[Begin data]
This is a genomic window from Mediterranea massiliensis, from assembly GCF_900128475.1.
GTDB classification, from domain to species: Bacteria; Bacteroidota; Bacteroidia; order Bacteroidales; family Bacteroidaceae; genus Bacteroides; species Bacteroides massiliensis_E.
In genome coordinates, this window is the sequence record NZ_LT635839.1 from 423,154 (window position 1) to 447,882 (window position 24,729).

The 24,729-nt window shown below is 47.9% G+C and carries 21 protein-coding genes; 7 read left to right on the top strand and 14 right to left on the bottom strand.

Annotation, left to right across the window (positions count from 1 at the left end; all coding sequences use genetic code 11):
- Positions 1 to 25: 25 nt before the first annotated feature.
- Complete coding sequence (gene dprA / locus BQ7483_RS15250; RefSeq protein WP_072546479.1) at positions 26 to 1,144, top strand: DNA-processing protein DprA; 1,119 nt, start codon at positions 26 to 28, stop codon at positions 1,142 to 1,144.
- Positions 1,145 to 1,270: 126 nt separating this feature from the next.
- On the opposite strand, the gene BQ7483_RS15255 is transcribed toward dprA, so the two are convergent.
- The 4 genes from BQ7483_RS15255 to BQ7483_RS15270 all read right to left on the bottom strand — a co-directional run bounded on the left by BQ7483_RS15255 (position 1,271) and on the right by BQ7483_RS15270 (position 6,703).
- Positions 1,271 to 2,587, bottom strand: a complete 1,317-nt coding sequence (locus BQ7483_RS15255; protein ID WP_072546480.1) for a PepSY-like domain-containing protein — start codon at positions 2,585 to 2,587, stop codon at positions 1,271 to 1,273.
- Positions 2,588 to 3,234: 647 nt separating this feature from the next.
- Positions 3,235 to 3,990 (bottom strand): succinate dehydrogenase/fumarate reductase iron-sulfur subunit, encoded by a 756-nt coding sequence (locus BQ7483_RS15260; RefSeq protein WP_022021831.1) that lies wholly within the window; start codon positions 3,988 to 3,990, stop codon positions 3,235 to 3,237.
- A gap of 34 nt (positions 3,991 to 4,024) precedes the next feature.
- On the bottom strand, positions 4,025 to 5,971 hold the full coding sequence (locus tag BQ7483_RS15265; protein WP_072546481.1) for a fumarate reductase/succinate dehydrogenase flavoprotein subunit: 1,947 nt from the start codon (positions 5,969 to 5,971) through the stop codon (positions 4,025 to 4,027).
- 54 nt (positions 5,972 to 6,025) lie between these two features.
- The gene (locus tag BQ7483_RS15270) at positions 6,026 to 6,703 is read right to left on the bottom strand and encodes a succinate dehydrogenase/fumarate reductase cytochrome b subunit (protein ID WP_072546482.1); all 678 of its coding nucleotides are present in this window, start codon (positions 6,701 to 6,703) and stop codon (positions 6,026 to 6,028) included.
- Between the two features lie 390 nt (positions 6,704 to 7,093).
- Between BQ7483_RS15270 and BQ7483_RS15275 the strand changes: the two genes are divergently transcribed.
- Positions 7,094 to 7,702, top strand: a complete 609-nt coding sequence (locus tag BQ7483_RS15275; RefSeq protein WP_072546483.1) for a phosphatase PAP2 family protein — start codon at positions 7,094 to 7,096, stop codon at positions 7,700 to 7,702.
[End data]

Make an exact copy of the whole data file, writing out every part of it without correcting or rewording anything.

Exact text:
This is a genomic window from Mediterranea massiliensis, from assembly GCF_900128475.1.
GTDB classification, from domain to species: Bacteria; Bacteroidota; Bacteroidia; order Bacteroidales; family Bacteroidaceae; genus Bacteroides; species Bacteroides massiliensis_E.
In genome coordinates, this window is the sequence record NZ_LT635839.1 from 423,154 (window position 1) to 447,882 (window position 24,729).

The 24,729-nt window shown below is 47.9% G+C and carries 21 protein-coding genes; 7 read left to right on the top strand and 14 right to left on the bottom strand.

Annotation, left to right across the window (positions count from 1 at the left end; all coding sequences use genetic code 11):
- Positions 1 to 25: 25 nt before the first annotated feature.
- Complete coding sequence (gene dprA / locus BQ7483_RS15250; RefSeq protein WP_072546479.1) at positions 26 to 1,144, top strand: DNA-processing protein DprA; 1,119 nt, start codon at positions 26 to 28, stop codon at positions 1,142 to 1,144.
- Positions 1,145 to 1,270: 126 nt separating this feature from the next.
- On the opposite strand, the gene BQ7483_RS15255 is transcribed toward dprA, so the two are convergent.
- The 4 genes from BQ7483_RS15255 to BQ7483_RS15270 all read right to left on the bottom strand — a co-directional run bounded on the left by BQ7483_RS15255 (position 1,271) and on the right by BQ7483_RS15270 (position 6,703).
- Positions 1,271 to 2,587, bottom strand: a complete 1,317-nt coding sequence (locus BQ7483_RS15255; protein ID WP_072546480.1) for a PepSY-like domain-containing protein — start codon at positions 2,585 to 2,587, stop codon at positions 1,271 to 1,273.
- Positions 2,588 to 3,234: 647 nt separating this feature from the next.
- Positions 3,235 to 3,990 (bottom strand): succinate dehydrogenase/fumarate reductase iron-sulfur subunit, encoded by a 756-nt coding sequence (locus BQ7483_RS15260; RefSeq protein WP_022021831.1) that lies wholly within the window; start codon positions 3,988 to 3,990, stop codon positions 3,235 to 3,237.
- A gap of 34 nt (positions 3,991 to 4,024) precedes the next feature.
- On the bottom strand, positions 4,025 to 5,971 hold the full coding sequence (locus tag BQ7483_RS15265; protein WP_072546481.1) for a fumarate reductase/succinate dehydrogenase flavoprotein subunit: 1,947 nt from the start codon (positions 5,969 to 5,971) through the stop codon (positions 4,025 to 4,027).
- 54 nt (positions 5,972 to 6,025) lie between these two features.
- The gene (locus tag BQ7483_RS15270) at positions 6,026 to 6,703 is read right to left on the bottom strand and encodes a succinate dehydrogenase/fumarate reductase cytochrome b subunit (protein ID WP_072546482.1); all 678 of its coding nucleotides are present in this window, start codon (positions 6,701 to 6,703) and stop codon (positions 6,026 to 6,028) included.
- Between the two features lie 390 nt (positions 6,704 to 7,093).
- Between BQ7483_RS15270 and BQ7483_RS15275 the strand changes: the two genes are divergently transcribed.
- Positions 7,094 to 7,702, top strand: a complete 609-nt coding sequence (locus tag BQ7483_RS15275; RefSeq protein WP_072546483.1) for a phosphatase PAP2 family protein — start codon at positions 7,094 to 7,096, stop codon at positions 7,700 to 7,702.